image029Michiel built a web map application showing the liberation of Nijmegen in 1944. 1940s data and current maps scan be superimposed over eachother therefore showing for example what part of the city was damaged during the liberation. Further additions include 17,19 and 20th Century maps. A demo can be seen at An attempt was made to include Vier en Vijf Mei monument data in this dataset

image018Willem presented the idea to visualise the VK data using the InContext RDF visualizer for enriched publications. Unfortunately, due to time constraints, Willem did not succeed in getting everything up and running.  [screencast]




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Verrijkt Koninkrijk Hackathon Instructions

This post will provide all the participants of the Verrijkt Koninkrijk Hackathon with the information and data they need to start building great applications.

On this Piratepad, I suggest we all note down the progress and results: []

The text

In this deliverable document [ dx1- deliverable pdf], you can find more detailed information about (the origin of) the data.

The Verrijkt Koninkrijk Data concerns Dr Loe de Jong’s Het Koninkrijk der Nederlanden in de Tweede Wereldoorlog and was based on the PDFs as provided by NIOD at . The books have been OCRed and transformed to structured XML by researchers from the Universiteit van Amsterdam. This data is available through A search interface is available at  A resolver server was installed which responds by presenting the structure (in XML) when presented with a URL. For example, is resolved to the XML fragment of that paragraph. Removing the last number of the identifier (43) results in its broader section, etcetera. Paragraphs are the smallest logical units (also, a page is not a logical unit).

Linked Data

We provide two RDF ‘stepping stones’ into the book text. The ‘Back of the Book index’ and the ‘Named Entities index’. Both are SKOS vocabularies and consist of terms pointing to URIs. These vocabularies are linked to external sources as well. All RDF is available as Linked Data at the VK Semantic Layer at The base namespace for the VK/NIOD triples is (abbreviated as niod:). Datasets, mapping sets and schemata are all loaded as separate named graphs (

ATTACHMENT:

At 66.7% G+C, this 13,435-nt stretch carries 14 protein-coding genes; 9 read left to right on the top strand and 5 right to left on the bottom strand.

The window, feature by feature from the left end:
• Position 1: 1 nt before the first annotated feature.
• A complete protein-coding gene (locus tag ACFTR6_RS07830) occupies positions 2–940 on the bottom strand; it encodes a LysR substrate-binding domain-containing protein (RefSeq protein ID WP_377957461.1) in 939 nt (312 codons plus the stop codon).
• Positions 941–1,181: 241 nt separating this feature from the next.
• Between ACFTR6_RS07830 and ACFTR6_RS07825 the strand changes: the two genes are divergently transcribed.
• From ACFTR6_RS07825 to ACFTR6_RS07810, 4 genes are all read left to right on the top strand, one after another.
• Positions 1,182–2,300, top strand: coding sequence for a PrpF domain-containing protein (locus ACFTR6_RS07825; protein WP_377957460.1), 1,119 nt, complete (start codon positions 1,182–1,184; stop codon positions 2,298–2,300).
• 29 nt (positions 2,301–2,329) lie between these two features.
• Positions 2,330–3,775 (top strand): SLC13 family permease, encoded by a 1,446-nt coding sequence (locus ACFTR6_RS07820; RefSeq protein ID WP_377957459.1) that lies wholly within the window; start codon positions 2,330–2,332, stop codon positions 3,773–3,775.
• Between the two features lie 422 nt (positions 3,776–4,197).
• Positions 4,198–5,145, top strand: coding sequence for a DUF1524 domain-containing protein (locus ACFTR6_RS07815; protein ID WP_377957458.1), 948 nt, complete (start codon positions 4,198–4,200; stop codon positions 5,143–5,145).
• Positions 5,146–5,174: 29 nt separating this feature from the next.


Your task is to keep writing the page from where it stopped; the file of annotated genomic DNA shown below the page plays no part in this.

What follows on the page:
A SPARQL endpoint is also available at with an interactive SPARQL editor available at http://semanticweb. You can login with “hacker”/”hacker” (if needed).

Back of the book index (BotB index)

The BotB index consists of 15,234 SKOS Concepts, consolidated from the manual index. They link to RDF blank nodes using the niod:pageRef predicate. The blank node links to individual paragraphs using niod:parRef predicates.  An example is shown below.


The BotB index is partially aligned with the NIOD thesaurus (see below), GeoNames, Cornetto and AATNed. The BotB index, the schema, the alignments are found in separate RDF turtle files

Named Entity index (NE index)

This SKOS vocabulary consists of 88,243 concepts, resulting of  Named Entity recognition. The NEs are of type person, location, organisation, misc, product and event. They link into the text through direct niod:pRef links. An example is shown below.


The NE concepts are partially aligned with DBPedia (through wikilinks established during the NER process), with GeoNames (locations only), with GTAA and the NIOD thesaurus. There is also mapping to the BotB index (can be used to use a ‘higher quality’ subset).

Example SPARQL Queries

This page lists a number of sparql queries that exploit some of the links presented above. It accompanies a paper and deliverable.

Other data sources in the semantic layer


Within the project, we are very much interested in the concept of pillarization and how Loe de Jong describes it. For this reason, we have added a turtle file what links Pillar concepts (Protestants, Jews, Communists, etc) to persons, organisations etc. found in the BotB index. This is a manual list of 60 links, which was semi-automatically expanded to 254 links. You can find the original list  here and the expanded one here.

We did a number of  analyses using this data, a (Dutch) PDF document describing the results can be found here [zuilen (pdf)].